This study makes several important contributions to clinical care and research focusing on post-treatment lung cancer survivors. In contrast to studies using general population norms, this study compares HQOL in lung cancer survivors with that of closely matched controls, thereby improving the interpretation of the specific impact of disease and treatment exposure. These analyses also build upon prior research [5
] by examining correlates of HQOL and by interpreting results in terms of clinical importance, thus enhancing the meaningfulness of these findings for clinical care.
Most encouraging, our results indicate that lung cancer survivors diagnosed with early stage non-small cell disease who underwent resection with curative intent and remain without evidence of disease have, on average, mild physical impairments in quality of life compared to closely matched controls who have not been diagnosed and treated surgically for early-stage lung cancer. The effect size (d
-value) approaches a small clinically important difference [28
] (see ), indicating that survivors reported relatively mild, but noticeable, disease and treatment related physical sequelae. Our regression analysis also highlights specific subgroups of lung cancer survivors that experience clinically meaningful deficits in HQOL outcomes. Similar to prior findings [5
], survivors who experienced dyspnea were more likely to report lower physical HQOL as well as those who reported symptoms of depression and a greater number of comorbid conditions. In contrast with other studies [5
], a greater amount of time since diagnosis was not identified as a correlate of physical HQOL suggesting some stability in HQOL following surgical recovery and the early phase of lung cancer survivorship. Symptoms of depressed or anxious mood were associated with lower levels of mental health HQOL, whereas older age and being male were associated with higher levels of mental health HQOL. These are important findings with regard to long-term HQOL outcomes for early stage, completely resected, lung cancer survivors.
The study indicates that a subgroup of lung cancer survivors may have greater need for multi-disciplinary rehabilitation and supportive care focused on improving physical functioning. To date, preliminary studies of pulmonary rehabilitation programs for post-operative lung cancer patients have found positive effects on functional ability, peak exercise capacity, and dyspnea [29
], supporting the need for further research on the risks and benefits of exercise and pulmonary rehabilitation following lung cancer surgery. In addition, post-treatment screening for anxious and depressed mood would provide a foundation for improved management of mental health impairments in HQOL.
Study Strengths and Limitations
Strengths of the study include a good survey response rate (65%) and use of a well-validated HQOL instrument. The study also examined lung cancer survivors who were 1–6 years post treatment, an understudied yet important timeframe in terms of HQOL outcomes. Moreover, comparison of lung cancer survivors' HQOL with an age-, sex-, and education-matched comparison sample enrolled in a lung cancer screening trial permitted estimation of the specific effects on HQOL of lung resection and cancer treatment while helping to control for the potentially confounding effects of smoking history and associated comorbid medical conditions. In addition, use of clinically-relevant interpretation guidelines focuses the results in terms of clinical importance for physicians providing long-term surveillance and management of lung cancer survivors.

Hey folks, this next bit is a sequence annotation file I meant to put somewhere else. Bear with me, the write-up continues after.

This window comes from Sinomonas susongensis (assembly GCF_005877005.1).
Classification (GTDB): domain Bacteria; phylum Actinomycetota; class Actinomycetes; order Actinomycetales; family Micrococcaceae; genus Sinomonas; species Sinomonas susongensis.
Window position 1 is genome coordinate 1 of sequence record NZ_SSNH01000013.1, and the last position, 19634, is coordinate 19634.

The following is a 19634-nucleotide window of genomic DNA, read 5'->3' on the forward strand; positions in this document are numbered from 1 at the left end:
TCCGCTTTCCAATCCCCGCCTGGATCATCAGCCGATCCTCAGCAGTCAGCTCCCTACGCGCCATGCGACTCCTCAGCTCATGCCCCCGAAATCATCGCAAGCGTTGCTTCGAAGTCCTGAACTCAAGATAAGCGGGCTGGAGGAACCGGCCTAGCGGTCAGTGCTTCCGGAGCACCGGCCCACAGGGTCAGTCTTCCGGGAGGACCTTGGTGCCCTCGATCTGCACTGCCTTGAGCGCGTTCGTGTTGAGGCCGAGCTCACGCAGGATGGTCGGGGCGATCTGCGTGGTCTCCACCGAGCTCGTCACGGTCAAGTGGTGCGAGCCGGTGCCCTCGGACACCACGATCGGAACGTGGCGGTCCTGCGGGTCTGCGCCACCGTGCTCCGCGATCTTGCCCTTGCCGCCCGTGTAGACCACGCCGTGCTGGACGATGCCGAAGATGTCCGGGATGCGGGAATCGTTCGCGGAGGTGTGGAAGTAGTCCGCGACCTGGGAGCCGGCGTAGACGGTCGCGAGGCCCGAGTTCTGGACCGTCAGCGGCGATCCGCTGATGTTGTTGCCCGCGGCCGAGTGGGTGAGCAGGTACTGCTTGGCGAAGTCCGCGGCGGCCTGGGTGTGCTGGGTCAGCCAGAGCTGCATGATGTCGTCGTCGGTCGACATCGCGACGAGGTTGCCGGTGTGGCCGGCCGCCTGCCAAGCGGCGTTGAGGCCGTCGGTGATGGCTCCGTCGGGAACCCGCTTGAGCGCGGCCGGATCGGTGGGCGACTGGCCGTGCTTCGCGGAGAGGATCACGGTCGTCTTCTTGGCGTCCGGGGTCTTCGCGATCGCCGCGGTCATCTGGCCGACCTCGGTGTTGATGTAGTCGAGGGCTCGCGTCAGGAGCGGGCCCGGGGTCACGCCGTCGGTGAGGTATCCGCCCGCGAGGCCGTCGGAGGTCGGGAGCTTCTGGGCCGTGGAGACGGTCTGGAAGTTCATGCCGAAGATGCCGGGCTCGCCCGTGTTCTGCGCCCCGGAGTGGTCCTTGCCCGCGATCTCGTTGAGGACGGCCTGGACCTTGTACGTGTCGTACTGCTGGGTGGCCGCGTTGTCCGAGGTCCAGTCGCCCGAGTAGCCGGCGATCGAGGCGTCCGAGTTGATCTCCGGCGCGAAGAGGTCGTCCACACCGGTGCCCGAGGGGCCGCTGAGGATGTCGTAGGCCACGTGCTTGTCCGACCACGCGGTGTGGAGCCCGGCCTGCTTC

Several limitations to the study should be noted. First, the present findings apply only to longer-term (1–6 year post-treatment) survivors of stage I NSCLC with no current evidence of disease. Second, the cross-sectional research design prohibited examination of the causal direction of associations between selected correlates and HQOL. While study participants and decliners were similar in terms of demographic and medical factors, fewer current smokers participated, a factor that could positively bias HQOL estimates. Future prospective studies should closely examine several HQOL appraisal processes such as response shift [34
], level of satisfaction, and evaluation of the importance [35
] of other HQOL domains. Similarly, assessment of perceptions of benefits and change of perspective from the cancer experience may provide a more nuanced picture of the quality of life in lung cancer survivors.
These findings provide clinically useful information for physicians managing post-treatment care of early stage, resected lung cancer survivors. While our finding that lung cancer survivors overall do not experience major deficits in HQOL is encouraging, multi-disciplinary post-treatment follow-up beyond the initial treatment phase is warranted as the presence of either ongoing dyspnea or depression is likely to be associated with clinically meaningful decrements in physical functioning for these survivors. Further research is needed to determine if mood disorder screening and management as well as pulmonary rehabilitation programs that have been shown to improve dyspnea [36
], result in improved HQOL outcomes for lung cancer survivors. In addition, while the growing use of minimally invasive surgical procedures is likely to reduce post-surgical sequelae, the rising use of radiation therapy and neoadjuvant and adjuvant chemotherapy warrants examination of the effects of multi-modality treatment regimens on long-term HQOL outcomes among lung cancer survivors. These findings guide the development of clinical guidelines needed for the management of post-treatment care among the growing cohort of lung cancer survivors.